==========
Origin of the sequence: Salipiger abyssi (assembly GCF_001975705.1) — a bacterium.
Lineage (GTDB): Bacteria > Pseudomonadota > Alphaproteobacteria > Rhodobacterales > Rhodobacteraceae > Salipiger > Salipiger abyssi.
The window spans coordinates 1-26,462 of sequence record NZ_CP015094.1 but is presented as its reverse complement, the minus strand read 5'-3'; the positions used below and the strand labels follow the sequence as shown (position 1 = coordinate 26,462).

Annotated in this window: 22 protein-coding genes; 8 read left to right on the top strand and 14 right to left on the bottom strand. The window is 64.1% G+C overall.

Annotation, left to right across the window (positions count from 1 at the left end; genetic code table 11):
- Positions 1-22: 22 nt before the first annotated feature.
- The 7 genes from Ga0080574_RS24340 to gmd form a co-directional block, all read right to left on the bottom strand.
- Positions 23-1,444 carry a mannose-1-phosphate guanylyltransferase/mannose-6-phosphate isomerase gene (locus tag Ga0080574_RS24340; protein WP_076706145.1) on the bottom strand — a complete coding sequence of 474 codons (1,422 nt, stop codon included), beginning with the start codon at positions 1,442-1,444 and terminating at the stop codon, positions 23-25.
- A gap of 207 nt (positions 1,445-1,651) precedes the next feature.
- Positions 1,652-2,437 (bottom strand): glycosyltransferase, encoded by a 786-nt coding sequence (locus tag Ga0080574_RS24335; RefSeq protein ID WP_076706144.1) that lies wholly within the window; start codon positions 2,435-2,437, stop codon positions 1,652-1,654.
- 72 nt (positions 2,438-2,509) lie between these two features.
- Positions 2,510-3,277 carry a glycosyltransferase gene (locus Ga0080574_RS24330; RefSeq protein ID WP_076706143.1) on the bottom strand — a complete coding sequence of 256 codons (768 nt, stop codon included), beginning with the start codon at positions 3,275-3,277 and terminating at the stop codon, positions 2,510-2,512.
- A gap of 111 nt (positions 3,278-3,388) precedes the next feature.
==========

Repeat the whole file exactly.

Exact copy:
Origin of the sequence: Salipiger abyssi (assembly GCF_001975705.1) — a bacterium.
Lineage (GTDB): Bacteria > Pseudomonadota > Alphaproteobacteria > Rhodobacterales > Rhodobacteraceae > Salipiger > Salipiger abyssi.
The window spans coordinates 1-26,462 of sequence record NZ_CP015094.1 but is presented as its reverse complement, the minus strand read 5'-3'; the positions used below and the strand labels follow the sequence as shown (position 1 = coordinate 26,462).

Annotated in this window: 22 protein-coding genes; 8 read left to right on the top strand and 14 right to left on the bottom strand. The window is 64.1% G+C overall.

Annotation, left to right across the window (positions count from 1 at the left end; genetic code table 11):
- Positions 1-22: 22 nt before the first annotated feature.
- The 7 genes from Ga0080574_RS24340 to gmd form a co-directional block, all read right to left on the bottom strand.
- Positions 23-1,444 carry a mannose-1-phosphate guanylyltransferase/mannose-6-phosphate isomerase gene (locus tag Ga0080574_RS24340; protein WP_076706145.1) on the bottom strand — a complete coding sequence of 474 codons (1,422 nt, stop codon included), beginning with the start codon at positions 1,442-1,444 and terminating at the stop codon, positions 23-25.
- A gap of 207 nt (positions 1,445-1,651) precedes the next feature.
- Positions 1,652-2,437 (bottom strand): glycosyltransferase, encoded by a 786-nt coding sequence (locus tag Ga0080574_RS24335; RefSeq protein ID WP_076706144.1) that lies wholly within the window; start codon positions 2,435-2,437, stop codon positions 1,652-1,654.
- 72 nt (positions 2,438-2,509) lie between these two features.
- Positions 2,510-3,277 carry a glycosyltransferase gene (locus Ga0080574_RS24330; RefSeq protein ID WP_076706143.1) on the bottom strand — a complete coding sequence of 256 codons (768 nt, stop codon included), beginning with the start codon at positions 3,275-3,277 and terminating at the stop codon, positions 2,510-2,512.
- A gap of 111 nt (positions 3,278-3,388) precedes the next feature.